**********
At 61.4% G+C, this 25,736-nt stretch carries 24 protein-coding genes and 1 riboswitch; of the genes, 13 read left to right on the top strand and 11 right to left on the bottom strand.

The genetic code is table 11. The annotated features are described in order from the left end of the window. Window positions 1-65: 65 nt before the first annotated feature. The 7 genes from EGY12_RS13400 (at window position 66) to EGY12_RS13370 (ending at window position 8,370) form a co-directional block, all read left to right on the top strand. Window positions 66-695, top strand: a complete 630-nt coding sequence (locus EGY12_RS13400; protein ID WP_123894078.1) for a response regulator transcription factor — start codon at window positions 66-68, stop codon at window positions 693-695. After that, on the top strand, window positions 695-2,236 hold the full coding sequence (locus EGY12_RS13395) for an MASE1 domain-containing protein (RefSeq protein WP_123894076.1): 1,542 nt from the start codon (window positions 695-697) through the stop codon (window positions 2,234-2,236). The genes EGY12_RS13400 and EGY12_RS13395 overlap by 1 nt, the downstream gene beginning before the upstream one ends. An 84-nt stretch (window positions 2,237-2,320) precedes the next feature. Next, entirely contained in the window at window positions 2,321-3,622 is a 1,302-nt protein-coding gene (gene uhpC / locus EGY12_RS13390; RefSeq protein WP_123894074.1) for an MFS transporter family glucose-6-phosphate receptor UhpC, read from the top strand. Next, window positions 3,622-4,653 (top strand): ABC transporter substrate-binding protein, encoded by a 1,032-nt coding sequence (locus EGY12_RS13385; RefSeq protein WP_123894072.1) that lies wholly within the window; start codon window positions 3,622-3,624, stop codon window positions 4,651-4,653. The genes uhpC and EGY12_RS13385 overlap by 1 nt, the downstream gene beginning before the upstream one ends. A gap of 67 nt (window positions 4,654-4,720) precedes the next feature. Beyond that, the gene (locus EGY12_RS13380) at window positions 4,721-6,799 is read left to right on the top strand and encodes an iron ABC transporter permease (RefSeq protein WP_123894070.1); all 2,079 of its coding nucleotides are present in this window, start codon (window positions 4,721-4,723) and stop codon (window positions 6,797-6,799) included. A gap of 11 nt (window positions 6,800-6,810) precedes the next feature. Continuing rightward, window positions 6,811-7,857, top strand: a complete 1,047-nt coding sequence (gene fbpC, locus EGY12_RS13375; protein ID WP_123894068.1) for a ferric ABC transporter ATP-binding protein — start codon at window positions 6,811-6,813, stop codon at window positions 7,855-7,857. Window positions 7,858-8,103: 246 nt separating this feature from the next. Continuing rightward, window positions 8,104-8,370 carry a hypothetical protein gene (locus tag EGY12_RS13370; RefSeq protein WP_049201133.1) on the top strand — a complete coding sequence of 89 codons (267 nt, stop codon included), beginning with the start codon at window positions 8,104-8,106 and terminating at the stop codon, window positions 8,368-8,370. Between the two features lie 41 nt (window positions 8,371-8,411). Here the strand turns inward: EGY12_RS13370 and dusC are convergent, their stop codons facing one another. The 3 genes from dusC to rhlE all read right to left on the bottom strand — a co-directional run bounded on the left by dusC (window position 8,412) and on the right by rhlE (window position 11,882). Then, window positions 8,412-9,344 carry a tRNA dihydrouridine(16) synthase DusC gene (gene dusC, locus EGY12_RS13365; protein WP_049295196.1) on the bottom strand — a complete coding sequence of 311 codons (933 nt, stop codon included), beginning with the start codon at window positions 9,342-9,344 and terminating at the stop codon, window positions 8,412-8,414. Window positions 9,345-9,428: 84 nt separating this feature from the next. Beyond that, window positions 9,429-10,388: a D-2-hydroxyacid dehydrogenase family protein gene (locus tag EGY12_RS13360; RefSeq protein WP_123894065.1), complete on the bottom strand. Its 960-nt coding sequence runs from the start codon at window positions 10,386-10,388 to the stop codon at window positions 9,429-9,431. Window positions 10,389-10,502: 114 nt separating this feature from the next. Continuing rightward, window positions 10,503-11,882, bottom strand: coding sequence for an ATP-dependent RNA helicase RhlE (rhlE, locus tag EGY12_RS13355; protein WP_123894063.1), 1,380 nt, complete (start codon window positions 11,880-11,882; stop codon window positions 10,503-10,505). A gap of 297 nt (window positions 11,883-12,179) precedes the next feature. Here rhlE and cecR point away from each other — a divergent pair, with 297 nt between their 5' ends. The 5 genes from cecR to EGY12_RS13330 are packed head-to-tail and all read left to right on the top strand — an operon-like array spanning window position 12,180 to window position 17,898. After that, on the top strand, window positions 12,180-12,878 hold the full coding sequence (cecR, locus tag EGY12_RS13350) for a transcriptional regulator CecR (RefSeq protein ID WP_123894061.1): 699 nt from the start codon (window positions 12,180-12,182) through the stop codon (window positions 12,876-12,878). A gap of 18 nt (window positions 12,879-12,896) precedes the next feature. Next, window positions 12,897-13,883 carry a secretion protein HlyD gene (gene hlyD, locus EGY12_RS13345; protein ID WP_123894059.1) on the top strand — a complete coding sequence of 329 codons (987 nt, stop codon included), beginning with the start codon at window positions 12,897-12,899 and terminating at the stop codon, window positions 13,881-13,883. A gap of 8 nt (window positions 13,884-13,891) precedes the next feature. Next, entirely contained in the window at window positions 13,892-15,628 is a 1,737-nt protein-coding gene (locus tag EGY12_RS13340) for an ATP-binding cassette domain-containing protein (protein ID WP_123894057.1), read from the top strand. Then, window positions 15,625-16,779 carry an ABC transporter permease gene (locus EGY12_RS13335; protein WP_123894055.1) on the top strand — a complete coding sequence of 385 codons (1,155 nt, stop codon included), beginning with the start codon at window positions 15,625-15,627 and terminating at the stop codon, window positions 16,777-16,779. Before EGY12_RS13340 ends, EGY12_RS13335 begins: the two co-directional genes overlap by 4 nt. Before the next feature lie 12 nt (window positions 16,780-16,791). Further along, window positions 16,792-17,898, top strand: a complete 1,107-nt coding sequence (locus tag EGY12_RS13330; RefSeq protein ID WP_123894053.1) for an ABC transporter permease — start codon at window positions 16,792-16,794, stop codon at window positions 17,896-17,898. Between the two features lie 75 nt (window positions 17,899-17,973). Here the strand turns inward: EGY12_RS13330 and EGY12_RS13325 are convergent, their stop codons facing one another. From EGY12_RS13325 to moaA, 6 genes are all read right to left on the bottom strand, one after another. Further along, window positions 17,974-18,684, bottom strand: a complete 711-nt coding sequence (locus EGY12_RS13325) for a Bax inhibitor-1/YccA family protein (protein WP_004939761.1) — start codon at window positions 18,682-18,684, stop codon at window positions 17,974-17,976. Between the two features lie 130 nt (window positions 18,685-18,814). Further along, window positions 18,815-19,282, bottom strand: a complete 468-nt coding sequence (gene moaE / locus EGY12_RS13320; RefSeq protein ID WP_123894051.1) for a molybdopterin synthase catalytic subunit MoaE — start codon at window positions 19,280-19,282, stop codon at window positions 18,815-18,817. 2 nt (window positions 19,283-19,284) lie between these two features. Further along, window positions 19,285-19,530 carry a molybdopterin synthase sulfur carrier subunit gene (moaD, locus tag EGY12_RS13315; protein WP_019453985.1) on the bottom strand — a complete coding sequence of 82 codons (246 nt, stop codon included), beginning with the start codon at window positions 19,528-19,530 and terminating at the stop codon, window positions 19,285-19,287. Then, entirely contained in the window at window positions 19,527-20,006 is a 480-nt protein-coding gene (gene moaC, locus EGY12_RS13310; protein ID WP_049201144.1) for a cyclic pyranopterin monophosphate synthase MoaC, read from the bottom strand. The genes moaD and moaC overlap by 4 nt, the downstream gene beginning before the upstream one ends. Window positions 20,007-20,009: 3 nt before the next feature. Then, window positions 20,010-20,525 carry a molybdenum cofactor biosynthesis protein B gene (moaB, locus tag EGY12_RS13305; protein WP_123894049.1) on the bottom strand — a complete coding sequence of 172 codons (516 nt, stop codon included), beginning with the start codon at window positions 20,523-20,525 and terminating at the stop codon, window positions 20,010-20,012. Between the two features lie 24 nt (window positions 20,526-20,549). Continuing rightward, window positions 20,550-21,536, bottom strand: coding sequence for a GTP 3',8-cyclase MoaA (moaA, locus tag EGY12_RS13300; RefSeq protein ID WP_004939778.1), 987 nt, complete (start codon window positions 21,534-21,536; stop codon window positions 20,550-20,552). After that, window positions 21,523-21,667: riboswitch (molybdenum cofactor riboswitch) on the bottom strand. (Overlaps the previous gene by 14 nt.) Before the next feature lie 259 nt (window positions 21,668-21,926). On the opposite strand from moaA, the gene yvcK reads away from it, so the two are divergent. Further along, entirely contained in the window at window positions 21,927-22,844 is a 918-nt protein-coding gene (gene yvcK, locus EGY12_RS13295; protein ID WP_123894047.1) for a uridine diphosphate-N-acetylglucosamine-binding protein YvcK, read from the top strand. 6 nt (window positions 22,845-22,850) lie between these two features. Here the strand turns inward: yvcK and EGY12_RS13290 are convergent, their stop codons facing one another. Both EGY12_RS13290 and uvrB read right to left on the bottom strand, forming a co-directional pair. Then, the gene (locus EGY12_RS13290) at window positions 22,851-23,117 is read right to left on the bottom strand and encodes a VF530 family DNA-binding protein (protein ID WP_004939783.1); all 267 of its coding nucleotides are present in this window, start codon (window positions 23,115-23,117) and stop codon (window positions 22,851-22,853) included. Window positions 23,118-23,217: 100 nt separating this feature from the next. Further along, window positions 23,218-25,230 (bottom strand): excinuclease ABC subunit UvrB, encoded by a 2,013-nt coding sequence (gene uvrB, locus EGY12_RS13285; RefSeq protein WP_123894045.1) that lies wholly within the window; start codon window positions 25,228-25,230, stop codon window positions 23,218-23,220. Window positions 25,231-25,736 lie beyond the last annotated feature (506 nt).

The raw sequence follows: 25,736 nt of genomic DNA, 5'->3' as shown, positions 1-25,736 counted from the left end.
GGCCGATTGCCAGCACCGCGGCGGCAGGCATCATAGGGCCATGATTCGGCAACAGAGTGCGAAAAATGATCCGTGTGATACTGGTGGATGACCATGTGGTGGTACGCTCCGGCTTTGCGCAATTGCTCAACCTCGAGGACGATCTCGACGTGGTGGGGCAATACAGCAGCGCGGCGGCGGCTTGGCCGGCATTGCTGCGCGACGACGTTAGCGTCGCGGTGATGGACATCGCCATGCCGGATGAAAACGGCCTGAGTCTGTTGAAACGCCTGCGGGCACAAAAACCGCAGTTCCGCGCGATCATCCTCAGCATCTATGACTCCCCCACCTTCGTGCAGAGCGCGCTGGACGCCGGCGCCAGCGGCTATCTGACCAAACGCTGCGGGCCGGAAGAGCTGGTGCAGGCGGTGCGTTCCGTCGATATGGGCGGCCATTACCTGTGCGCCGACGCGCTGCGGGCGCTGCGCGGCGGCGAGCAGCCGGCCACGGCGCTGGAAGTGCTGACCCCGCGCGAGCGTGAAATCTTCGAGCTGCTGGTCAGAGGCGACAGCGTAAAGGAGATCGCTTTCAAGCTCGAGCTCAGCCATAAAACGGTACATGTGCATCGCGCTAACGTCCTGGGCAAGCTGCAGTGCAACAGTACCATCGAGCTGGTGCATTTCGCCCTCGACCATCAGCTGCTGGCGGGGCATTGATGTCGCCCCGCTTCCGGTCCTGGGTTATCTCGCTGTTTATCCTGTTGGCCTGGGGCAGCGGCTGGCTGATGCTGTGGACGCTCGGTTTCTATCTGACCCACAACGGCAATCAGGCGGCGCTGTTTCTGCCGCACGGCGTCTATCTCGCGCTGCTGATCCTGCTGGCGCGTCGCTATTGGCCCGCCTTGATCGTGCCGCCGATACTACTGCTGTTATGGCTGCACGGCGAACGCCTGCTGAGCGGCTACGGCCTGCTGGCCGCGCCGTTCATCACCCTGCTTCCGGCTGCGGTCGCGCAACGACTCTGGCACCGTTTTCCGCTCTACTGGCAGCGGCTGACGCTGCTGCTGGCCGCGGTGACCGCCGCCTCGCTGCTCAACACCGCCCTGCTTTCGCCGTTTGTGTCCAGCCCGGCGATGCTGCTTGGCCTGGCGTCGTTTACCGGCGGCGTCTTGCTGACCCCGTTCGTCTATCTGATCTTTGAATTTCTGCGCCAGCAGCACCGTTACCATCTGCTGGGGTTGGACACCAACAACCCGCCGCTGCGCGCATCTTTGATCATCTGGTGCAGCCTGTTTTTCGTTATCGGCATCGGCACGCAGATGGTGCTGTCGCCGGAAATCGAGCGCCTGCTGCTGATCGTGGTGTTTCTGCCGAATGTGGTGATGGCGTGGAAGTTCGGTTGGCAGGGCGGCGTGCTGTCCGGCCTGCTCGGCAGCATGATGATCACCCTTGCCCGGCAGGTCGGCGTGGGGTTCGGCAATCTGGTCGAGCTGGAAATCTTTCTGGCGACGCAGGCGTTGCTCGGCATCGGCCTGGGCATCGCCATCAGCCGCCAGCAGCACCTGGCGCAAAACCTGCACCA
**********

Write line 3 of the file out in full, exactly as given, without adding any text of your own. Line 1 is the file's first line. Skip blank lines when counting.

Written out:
The raw sequence follows: 25,736 nt of genomic DNA, 5'->3' as shown, positions 1-25,736 counted from the left end.